Take the JR to Himeji and change for the Bantan Line going to Todayama. Get off at Takeda (don’t take the express!). From the station you can see the castle walls on the hill across the tracks. There are some stores in the town straight ahead as you leave the station, if you want some food. There are two ways to get to the castle, the woods route and the road route. The woods route: across the tracks there is a shrine (long red steps) and a temple (white wall). Keep the shrine on your right and go along the white wall up the hill. This path will lead through a cedar grove and wind its way up to the castle. The road route: walk straight from the station, make the first right and walk through town. After about ten minutes make a right turn across the tracks and follow the road up the hill to the castle.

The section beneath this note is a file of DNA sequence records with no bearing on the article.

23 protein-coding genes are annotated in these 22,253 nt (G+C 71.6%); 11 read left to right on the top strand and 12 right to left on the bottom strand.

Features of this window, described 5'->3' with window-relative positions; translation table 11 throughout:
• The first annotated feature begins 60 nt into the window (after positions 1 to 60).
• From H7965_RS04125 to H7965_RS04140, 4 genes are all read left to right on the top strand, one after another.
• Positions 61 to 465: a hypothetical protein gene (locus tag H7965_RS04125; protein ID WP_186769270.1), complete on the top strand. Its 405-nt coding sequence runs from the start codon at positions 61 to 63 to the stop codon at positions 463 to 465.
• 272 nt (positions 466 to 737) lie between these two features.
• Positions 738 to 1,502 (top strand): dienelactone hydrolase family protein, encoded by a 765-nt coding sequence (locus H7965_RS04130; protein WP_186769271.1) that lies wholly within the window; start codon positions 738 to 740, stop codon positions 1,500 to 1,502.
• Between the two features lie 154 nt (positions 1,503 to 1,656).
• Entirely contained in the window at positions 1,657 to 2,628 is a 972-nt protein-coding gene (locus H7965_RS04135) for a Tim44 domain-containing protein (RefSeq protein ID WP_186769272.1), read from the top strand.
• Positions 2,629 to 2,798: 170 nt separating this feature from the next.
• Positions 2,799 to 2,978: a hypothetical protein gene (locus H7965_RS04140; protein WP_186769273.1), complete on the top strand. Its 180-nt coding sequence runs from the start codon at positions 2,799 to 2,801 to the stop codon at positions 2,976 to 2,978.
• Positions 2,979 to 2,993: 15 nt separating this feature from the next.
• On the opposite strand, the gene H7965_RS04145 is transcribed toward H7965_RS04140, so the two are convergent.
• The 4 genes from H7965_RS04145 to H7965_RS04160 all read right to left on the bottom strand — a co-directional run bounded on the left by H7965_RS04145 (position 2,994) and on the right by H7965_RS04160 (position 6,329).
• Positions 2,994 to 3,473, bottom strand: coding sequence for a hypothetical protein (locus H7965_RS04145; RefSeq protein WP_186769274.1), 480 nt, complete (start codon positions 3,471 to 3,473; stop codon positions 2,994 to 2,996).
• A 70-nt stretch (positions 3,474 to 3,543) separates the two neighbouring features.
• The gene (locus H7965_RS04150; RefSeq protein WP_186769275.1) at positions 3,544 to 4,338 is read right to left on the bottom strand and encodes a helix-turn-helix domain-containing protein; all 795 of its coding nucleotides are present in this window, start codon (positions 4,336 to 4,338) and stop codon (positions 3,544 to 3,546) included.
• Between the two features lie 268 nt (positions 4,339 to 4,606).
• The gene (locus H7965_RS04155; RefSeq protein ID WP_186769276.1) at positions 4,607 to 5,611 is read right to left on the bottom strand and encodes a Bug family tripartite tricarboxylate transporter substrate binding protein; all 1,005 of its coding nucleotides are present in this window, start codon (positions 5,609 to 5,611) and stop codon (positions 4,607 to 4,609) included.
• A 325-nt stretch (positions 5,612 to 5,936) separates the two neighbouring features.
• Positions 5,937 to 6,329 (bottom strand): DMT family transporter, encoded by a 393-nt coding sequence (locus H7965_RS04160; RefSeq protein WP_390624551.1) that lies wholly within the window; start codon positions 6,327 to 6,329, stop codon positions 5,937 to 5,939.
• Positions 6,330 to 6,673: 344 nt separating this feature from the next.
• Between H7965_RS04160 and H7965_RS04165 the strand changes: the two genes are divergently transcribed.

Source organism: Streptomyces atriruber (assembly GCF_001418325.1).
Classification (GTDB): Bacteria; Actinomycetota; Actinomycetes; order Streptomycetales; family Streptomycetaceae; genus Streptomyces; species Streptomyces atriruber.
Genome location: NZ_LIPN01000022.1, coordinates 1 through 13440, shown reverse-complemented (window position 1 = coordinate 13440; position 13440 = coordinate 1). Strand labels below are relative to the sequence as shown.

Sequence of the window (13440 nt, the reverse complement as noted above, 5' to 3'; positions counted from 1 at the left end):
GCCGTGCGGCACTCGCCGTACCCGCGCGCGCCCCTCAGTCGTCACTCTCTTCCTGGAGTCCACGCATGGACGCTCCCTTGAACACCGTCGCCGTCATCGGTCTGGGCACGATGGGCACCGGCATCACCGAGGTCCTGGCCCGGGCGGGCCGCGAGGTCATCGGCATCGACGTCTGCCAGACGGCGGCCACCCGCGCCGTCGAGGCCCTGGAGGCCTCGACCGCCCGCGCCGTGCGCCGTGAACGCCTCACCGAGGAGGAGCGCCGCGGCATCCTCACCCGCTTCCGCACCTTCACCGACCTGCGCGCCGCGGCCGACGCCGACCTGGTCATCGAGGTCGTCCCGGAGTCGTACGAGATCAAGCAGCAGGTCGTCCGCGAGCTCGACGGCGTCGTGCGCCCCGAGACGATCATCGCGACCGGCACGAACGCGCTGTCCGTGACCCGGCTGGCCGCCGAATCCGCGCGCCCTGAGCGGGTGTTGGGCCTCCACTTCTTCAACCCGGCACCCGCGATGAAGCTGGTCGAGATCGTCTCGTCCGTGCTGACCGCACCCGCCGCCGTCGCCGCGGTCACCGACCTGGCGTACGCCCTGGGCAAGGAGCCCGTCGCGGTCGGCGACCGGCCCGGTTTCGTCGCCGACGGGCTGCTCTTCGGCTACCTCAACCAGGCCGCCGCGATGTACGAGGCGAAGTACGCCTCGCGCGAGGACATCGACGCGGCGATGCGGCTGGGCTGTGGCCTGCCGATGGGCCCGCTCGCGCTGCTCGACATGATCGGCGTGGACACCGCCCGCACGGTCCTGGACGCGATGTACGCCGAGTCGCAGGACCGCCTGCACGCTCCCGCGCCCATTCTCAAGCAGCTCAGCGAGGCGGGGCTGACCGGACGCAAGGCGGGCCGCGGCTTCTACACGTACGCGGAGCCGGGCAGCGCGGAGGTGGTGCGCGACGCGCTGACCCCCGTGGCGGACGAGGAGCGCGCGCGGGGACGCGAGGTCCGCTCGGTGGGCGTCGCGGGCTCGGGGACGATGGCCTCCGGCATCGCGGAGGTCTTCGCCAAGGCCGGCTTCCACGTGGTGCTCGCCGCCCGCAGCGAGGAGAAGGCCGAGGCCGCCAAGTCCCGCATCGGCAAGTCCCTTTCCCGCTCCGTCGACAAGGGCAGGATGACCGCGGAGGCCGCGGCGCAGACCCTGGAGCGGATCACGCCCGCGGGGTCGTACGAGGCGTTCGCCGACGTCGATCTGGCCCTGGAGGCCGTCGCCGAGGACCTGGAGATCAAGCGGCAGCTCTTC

Editor’s note: I think George would be both disappointed and amused to know that the tourists have indeed finally discovered this place and it’s now referred to in guide books as the “Machu Picchu of Japan.” It’s heavily promoted by local tourism boards, and now features an extensive system of paths covered with some type of synthetic material and lined with ropes. Kind of a drag since you used to be able to roam freely and have a picnic on the grass. We went on a rainy day and it wasn’t too busy, but it sees a lot of visitors these days.
There is no reason to go to Nishiwaki, there is nothing the tourist would want to see in Nishiwaki. But if there exists a typical mid-American town somewhere in the states, then this is the typical mid-Japanese town.